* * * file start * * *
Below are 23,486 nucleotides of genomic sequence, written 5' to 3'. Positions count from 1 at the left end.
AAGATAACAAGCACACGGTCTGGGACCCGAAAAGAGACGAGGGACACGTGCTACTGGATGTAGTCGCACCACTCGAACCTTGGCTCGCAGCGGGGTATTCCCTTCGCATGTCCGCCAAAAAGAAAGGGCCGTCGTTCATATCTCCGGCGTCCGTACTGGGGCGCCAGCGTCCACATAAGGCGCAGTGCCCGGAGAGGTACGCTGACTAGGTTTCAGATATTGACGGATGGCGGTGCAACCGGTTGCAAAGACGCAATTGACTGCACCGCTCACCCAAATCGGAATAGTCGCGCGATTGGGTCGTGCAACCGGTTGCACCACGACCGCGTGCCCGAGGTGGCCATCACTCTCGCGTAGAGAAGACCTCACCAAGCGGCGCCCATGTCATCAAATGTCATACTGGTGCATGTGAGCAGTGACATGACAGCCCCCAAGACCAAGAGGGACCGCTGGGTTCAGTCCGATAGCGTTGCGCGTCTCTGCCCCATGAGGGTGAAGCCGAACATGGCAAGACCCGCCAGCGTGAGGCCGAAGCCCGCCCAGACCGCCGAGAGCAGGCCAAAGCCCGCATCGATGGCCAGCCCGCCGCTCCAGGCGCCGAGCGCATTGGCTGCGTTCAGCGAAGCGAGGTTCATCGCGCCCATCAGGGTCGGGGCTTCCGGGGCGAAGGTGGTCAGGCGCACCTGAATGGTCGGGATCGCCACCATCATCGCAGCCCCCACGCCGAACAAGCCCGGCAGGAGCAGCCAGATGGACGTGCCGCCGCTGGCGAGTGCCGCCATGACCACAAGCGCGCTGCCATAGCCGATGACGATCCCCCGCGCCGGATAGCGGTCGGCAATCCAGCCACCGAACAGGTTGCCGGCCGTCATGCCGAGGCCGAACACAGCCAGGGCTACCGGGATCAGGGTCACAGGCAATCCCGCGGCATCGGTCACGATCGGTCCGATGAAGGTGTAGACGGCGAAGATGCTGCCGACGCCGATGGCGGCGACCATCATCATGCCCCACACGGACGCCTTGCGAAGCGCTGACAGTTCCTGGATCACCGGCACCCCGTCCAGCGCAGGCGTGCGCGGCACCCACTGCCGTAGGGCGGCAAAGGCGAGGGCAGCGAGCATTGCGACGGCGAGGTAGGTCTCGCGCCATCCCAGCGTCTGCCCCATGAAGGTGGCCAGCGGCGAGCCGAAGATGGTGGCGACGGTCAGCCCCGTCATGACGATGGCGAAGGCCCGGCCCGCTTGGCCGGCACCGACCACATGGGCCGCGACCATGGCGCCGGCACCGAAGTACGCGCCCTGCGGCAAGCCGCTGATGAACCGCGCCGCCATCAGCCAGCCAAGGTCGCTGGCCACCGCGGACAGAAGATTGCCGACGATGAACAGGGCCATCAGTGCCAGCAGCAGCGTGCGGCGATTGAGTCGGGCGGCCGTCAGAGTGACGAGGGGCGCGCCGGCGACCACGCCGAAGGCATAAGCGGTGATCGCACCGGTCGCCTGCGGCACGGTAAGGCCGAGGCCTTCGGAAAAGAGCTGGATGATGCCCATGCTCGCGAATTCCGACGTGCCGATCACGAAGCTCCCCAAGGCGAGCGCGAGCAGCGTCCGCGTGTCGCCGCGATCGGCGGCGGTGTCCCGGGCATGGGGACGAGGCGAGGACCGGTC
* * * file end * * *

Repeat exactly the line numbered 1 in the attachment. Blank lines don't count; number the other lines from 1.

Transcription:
Below are 23,486 nucleotides of genomic sequence, written 5' to 3'. Positions count from 1 at the left end.